The Grizzly community is experiencing air pollution two times higher than the federal standard due to its close proximity to Wells Cargo’s asphalt plant, according to a study conducted by the Clark County School District’s Environmental Services. The plant, only 208 feet from campus, is seeking to expand operations to fulfill the needs of Project Neon, despite health concerns from the school and neighboring community.
In the 2016-17 school year, Spring Valley students experienced 181 allergy and 45 asthma related incidents, according to school nurse Jill Smith. This year, 367 students at Spring Valley were diagnosed with asthma. Many believe the incidents are directly linked to the asphalt pit and the debris it sends on campus.
“Anytime you have students with asthma, anything can trigger it. It could be a chemical; it could be a cologne in a classroom,” Smith said. “It doesn’t necessarily have to be the pit outside, but it could be, and that’s why we don’t want the expansion.”
Exposure to constant dust on campus could lead to symptoms including difficulty breathing, sore throat, eye and ear irritation, and other sinus problems, according to Smith.
On campus, the effects of the asphalt pit across the street are clear. Librarian Darcy Bechtel has to constantly clean in order to keep layers of dust out of the vents and off the walls and flags.
“The fact that the asphalt pit is right next to the school, the amount of dust and dirt that is being blown in the library is constant and quite overwhelming.” Bechtel said. “Some of the flags that have white as a primary color are now discolored. Even the wall behind the flags is supposed to be white, but in certain areas, is black, despite being constantly cleaned.”
In December 2017, the county granted Wells Cargo an air quality permit to expand its operations, but is still waiting for final approval to start building the plant expansion. Principal Tam Larnerd has attended multiple county and school district meetings to oppose the new plant.
“I’m not going to just nod my head and say ‘yes sir’, ‘no sir,’” Larnerd said. “I expect them to listen to the concerns of 2,350 students and the thousands of people who live within a mile of that plant.”
CCSD has taken special interest in Spring Valley’s predicament. CCSD Environmental Services Director Lori Headrick has worked with Larnerd for the past year to measure air quality.
“We (CCSD) appealed the permit (granted to Wells Cargo) because of the uncertainty of the health impacts to the students,” Headrick said.
On February 8, the county did not accept the CCSD’s appeal opposing the asphalt pit expansion. Following this, Larnerd met with District Commissioner Susan Brager to list requests for Wells Cargo to follow such as fixing sidewalks and planting trees to block airborn debris.
To show the potential risk of the issue, Lung-Wen Anthony Chen a, University of Nevada, Las Vegas professor, has been studying the effects of the asphalt pit after a neighboring community contacted him.
After a three-week study, Chen found that there is a risk to the community and the area around the asphalt pit. Even though his findings were conducted over a three-week span, and not recognized by CCSD or the Environmental Protection Agency, they still showed air quality in the area is at alarming levels.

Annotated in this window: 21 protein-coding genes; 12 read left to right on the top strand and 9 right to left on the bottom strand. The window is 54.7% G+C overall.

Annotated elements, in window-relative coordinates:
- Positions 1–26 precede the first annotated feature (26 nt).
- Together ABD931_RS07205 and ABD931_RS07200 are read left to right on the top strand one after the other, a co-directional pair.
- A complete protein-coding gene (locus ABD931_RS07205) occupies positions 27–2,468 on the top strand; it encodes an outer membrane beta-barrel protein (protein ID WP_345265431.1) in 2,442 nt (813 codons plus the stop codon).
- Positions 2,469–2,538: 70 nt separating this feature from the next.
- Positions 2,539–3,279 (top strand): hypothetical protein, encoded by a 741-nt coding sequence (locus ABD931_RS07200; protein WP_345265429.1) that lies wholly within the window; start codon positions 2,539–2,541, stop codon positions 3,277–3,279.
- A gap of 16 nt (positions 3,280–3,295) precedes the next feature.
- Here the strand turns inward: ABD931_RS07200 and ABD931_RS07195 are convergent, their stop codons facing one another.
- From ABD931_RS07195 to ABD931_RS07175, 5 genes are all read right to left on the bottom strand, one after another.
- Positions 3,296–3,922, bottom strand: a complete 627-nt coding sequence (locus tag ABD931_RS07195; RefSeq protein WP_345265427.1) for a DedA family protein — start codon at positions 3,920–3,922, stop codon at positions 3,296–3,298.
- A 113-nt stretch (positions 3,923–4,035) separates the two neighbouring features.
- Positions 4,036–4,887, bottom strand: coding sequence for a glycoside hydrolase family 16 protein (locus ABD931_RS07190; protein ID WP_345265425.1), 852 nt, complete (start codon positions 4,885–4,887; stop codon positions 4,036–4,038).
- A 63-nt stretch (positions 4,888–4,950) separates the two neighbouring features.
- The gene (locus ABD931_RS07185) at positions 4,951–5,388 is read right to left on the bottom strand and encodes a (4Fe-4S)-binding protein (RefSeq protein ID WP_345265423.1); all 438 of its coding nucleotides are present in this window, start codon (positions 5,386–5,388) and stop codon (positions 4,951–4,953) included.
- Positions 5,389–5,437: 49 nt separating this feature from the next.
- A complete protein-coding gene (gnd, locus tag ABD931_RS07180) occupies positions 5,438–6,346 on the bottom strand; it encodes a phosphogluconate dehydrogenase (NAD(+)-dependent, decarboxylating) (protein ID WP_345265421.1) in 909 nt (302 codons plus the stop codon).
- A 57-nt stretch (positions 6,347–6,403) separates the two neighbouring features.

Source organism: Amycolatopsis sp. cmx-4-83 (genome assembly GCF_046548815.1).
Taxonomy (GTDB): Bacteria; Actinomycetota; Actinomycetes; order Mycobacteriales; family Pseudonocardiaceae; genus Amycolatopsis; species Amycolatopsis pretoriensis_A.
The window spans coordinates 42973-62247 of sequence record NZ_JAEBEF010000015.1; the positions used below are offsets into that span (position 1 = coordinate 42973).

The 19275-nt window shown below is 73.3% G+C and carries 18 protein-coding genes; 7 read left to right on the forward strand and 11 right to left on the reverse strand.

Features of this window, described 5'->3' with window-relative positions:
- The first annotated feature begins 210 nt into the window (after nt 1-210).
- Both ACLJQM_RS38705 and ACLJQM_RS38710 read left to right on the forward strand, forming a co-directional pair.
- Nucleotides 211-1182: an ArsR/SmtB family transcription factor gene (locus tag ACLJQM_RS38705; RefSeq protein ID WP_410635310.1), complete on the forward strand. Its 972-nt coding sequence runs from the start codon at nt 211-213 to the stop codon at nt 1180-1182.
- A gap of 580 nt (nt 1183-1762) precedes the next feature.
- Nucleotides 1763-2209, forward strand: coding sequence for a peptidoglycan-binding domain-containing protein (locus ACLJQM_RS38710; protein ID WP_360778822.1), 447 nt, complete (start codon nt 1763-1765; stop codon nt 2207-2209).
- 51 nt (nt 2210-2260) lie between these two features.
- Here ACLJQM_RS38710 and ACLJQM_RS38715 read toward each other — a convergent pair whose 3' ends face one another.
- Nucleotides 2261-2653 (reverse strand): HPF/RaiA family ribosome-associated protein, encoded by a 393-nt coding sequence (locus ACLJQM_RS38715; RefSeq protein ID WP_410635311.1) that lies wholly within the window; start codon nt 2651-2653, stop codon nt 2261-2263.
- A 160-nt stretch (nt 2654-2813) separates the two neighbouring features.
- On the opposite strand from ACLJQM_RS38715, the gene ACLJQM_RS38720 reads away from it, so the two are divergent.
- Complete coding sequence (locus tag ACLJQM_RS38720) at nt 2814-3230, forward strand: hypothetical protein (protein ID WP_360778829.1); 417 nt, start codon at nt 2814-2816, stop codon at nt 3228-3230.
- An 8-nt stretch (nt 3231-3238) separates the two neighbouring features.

“Based on the data the concentration of dust particles is higher than the average concentration in the valley,” Chen said. “When the wind blows from west to east we do see increase particle concentration. This facility can have some impact on air quality.”
Despite the levels of air pollution, Hendricks study showed that pollution levels are not at the point where and evacuation of the school is necessary, though they can cause breathing problems.
As early as 2016, Wells Cargo has been planning to expand the plant in order to contribute more to Project Neon; the $41 billion dollar expansion to the Spaghetti Bowl.
The project is expected to be done by the summer of 2019. If the permit goes through it would be issued for five years, or whenever Project Neon is complete – whichever comes first.
“Air quality is something that kinda sneaks up on you, the damage is done over a period of time,” Principal Tam Larnerd said. “It would be negligent for myself as the principal and the school district to stand up and say ‘No this needs to change.’ I have to represent and advocate for the students who are already here that are breathing this air.”
Wells Cargo representatives Bill Marion and Trent Scarlet, Vice President of Construction, responded in an email regarding measures they plan to take to ensure safety to the neighboring community.
Wells Cargo said they have installed technology to comply with regulations and ensure the best air quality for the community.
“We work closely with the Clark County Department of Air Quality to comply with applicable regulatory requirements. We incorporate new technology as it emerges to enhance our operation’s environmental compatibility, and we have installed technological advancements to the asphalt pavement mixing facility,” they said in an email signed by both Marion and Scarlet.
Despite updated technology, air quality levels remain above federal standards, according to district tests. The date of new construction for the second plant has yet to be determined.